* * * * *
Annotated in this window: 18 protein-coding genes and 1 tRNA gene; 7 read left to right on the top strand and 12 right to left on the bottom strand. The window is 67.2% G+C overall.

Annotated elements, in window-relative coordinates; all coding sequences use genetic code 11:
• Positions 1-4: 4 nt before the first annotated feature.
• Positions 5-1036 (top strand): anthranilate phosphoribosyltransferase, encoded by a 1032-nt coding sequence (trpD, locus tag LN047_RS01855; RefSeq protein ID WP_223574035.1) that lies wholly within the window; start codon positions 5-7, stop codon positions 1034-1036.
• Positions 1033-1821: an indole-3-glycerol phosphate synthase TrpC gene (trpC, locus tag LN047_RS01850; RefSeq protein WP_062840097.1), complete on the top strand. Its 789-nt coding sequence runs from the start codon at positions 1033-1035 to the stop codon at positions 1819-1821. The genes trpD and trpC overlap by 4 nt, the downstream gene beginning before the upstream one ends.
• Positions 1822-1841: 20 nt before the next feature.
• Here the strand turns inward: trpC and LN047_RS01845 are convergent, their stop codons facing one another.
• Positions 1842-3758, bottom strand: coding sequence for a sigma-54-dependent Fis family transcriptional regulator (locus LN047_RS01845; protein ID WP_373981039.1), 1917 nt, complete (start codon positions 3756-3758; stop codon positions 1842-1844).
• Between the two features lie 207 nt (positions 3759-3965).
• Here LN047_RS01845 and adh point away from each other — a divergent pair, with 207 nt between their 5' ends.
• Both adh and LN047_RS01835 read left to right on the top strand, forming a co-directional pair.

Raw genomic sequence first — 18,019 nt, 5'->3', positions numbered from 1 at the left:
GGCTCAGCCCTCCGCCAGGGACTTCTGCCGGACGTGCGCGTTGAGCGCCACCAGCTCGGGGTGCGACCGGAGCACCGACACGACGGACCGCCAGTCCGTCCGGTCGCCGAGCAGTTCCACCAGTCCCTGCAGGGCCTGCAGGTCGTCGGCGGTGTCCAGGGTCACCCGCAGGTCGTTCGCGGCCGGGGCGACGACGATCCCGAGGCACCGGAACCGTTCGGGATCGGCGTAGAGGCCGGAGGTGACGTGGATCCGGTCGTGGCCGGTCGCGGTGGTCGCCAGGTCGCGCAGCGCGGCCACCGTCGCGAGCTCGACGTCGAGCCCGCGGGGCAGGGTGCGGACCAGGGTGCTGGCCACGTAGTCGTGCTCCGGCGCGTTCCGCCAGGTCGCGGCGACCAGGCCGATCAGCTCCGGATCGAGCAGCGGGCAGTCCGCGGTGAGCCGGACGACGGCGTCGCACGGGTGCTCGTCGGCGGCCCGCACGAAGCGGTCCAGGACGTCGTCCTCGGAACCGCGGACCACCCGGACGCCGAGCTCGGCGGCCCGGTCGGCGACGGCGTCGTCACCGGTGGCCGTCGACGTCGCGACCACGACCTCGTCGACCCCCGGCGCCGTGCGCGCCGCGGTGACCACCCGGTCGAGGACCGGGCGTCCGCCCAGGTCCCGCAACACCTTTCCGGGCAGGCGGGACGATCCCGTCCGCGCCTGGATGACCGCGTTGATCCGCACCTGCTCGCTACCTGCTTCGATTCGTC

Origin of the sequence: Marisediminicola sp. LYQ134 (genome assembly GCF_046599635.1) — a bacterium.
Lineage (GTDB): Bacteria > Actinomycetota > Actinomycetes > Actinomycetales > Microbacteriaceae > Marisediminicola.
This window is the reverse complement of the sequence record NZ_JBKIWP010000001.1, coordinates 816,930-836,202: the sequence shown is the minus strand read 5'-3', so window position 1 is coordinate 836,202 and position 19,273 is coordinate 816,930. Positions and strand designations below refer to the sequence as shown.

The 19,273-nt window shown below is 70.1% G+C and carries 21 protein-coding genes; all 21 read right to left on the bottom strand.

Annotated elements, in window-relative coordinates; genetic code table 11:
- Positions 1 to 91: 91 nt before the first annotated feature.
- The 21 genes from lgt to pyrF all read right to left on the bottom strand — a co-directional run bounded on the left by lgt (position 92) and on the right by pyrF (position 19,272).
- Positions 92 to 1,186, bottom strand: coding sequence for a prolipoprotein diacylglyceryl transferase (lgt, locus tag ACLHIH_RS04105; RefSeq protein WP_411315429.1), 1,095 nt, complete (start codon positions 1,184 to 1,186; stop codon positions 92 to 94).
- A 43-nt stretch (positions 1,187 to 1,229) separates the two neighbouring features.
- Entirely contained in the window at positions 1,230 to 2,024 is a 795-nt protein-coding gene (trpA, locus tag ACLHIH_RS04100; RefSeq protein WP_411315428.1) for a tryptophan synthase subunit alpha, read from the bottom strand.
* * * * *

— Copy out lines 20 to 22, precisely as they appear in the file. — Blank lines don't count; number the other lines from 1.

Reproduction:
- The 21 genes from lgt to pyrF all read right to left on the bottom strand — a co-directional run bounded on the left by lgt (position 92) and on the right by pyrF (position 19,272).
- Positions 92 to 1,186, bottom strand: coding sequence for a prolipoprotein diacylglyceryl transferase (lgt, locus tag ACLHIH_RS04105; RefSeq protein WP_411315429.1), 1,095 nt, complete (start codon positions 1,184 to 1,186; stop codon positions 92 to 94).
- A 43-nt stretch (positions 1,187 to 1,229) separates the two neighbouring features.